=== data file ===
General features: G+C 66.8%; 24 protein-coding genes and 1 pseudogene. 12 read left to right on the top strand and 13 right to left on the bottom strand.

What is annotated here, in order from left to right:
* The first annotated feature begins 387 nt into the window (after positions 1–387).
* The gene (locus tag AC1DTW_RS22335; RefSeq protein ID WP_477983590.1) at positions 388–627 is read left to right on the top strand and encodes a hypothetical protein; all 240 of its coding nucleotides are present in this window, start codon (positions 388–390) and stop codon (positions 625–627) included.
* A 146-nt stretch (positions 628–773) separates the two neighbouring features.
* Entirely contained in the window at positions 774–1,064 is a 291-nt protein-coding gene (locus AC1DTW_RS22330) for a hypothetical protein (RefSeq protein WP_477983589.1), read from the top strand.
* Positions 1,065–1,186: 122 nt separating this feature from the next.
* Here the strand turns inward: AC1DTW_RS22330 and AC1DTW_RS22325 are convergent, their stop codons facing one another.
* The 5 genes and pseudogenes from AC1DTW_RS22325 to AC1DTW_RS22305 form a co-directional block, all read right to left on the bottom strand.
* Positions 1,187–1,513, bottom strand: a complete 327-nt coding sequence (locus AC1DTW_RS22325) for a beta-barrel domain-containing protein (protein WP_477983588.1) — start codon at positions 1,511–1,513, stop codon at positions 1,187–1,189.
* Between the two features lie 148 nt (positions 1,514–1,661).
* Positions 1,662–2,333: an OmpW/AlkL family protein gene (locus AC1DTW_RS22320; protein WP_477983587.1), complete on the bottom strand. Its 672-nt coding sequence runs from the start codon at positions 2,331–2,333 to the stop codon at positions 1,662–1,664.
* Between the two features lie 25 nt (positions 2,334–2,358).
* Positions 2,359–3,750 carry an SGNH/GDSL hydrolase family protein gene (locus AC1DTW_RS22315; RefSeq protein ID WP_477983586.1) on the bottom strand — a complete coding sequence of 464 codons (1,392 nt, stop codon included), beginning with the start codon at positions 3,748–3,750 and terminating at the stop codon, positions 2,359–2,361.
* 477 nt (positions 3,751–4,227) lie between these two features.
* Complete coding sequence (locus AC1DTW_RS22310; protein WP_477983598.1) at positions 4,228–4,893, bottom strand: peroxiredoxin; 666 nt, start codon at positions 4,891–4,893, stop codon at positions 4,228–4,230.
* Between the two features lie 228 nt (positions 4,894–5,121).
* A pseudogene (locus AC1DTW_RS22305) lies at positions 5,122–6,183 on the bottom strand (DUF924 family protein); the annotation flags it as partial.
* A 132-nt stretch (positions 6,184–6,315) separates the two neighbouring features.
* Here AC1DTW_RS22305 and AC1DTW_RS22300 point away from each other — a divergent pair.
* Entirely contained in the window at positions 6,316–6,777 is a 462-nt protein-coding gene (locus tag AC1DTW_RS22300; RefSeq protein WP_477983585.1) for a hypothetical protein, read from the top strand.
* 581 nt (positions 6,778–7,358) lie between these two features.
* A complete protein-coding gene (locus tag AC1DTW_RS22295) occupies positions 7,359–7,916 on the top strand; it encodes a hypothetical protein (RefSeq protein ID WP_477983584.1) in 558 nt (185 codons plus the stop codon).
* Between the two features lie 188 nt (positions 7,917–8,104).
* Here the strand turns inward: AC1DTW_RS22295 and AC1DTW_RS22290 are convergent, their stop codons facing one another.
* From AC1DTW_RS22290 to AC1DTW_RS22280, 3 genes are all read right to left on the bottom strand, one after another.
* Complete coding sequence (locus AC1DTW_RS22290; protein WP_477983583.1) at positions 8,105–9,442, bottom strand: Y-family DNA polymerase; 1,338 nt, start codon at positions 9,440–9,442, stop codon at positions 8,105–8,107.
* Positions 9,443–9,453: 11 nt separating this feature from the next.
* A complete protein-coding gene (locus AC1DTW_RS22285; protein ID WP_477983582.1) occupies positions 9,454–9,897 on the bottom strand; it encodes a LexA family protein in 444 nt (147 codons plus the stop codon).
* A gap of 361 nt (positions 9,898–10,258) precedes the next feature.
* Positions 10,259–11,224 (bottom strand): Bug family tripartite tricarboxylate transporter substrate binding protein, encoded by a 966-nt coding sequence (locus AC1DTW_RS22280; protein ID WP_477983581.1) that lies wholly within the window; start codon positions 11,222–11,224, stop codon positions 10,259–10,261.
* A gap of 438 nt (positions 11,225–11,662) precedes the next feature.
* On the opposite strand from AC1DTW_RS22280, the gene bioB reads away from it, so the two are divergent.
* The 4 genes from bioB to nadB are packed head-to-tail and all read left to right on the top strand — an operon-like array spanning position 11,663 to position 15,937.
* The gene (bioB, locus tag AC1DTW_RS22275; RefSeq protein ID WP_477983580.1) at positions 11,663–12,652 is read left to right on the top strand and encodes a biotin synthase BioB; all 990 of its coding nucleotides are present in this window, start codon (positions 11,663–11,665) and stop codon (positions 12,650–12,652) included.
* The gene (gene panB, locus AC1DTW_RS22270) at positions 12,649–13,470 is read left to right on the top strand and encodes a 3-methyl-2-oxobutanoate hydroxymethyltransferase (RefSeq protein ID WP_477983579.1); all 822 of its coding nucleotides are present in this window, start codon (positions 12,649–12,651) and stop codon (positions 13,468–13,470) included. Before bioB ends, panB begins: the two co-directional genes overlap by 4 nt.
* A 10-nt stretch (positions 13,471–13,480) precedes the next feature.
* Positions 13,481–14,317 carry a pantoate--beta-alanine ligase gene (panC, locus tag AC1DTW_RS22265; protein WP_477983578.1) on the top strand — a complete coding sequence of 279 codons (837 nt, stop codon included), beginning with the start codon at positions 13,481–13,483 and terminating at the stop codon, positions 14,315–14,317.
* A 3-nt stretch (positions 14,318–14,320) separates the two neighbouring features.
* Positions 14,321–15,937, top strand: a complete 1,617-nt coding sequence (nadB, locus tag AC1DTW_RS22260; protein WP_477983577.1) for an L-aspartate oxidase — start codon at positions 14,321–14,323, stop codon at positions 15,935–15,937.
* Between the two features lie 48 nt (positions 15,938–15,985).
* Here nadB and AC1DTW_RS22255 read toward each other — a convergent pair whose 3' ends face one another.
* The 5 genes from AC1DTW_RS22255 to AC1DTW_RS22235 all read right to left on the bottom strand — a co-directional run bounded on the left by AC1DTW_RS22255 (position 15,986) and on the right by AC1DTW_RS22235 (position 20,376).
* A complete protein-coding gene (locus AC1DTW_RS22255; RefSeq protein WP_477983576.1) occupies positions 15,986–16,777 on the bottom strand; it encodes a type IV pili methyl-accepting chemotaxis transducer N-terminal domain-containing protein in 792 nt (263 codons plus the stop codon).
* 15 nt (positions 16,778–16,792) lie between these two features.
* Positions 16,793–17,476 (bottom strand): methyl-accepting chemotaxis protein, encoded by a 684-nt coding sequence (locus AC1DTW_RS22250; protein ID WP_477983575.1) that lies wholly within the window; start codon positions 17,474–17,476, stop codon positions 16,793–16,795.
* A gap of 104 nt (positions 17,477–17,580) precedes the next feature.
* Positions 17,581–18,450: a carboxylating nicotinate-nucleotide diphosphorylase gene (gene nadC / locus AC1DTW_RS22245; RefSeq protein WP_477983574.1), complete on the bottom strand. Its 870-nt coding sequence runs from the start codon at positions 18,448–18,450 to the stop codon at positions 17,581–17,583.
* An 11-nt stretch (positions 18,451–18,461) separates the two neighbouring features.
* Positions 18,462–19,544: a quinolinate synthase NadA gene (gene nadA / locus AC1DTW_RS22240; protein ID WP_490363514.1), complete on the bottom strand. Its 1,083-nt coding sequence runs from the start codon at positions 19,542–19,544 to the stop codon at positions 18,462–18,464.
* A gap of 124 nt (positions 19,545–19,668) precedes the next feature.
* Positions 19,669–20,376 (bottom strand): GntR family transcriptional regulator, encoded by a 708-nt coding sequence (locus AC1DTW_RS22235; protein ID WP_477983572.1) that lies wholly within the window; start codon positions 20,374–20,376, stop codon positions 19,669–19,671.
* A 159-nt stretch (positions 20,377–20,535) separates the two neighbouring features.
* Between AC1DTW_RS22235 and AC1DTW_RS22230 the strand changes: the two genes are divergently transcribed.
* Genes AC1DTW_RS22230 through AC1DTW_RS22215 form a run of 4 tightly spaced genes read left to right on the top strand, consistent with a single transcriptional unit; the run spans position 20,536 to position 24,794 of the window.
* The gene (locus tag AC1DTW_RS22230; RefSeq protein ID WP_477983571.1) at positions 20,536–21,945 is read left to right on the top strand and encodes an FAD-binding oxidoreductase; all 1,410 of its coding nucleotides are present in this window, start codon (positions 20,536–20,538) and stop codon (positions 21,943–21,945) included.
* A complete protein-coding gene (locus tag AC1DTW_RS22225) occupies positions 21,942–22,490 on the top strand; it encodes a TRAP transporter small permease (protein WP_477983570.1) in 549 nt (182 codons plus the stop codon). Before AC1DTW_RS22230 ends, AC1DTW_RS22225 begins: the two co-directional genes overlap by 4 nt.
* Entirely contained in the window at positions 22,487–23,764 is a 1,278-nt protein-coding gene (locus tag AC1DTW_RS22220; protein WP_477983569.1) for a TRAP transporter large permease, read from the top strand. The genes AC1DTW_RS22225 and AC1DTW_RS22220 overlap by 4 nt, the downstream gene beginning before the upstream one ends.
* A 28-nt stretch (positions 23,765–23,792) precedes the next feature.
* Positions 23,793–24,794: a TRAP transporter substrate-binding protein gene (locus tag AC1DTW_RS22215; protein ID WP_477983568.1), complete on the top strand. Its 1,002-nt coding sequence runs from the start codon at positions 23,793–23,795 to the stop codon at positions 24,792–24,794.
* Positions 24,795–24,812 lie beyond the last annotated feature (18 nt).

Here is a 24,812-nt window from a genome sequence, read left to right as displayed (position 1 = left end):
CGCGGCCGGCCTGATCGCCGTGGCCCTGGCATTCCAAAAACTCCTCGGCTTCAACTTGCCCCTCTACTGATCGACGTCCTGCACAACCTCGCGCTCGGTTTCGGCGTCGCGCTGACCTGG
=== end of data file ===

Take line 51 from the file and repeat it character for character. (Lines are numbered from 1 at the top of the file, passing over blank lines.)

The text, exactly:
* A gap of 124 nt (positions 19,545–19,668) precedes the next feature.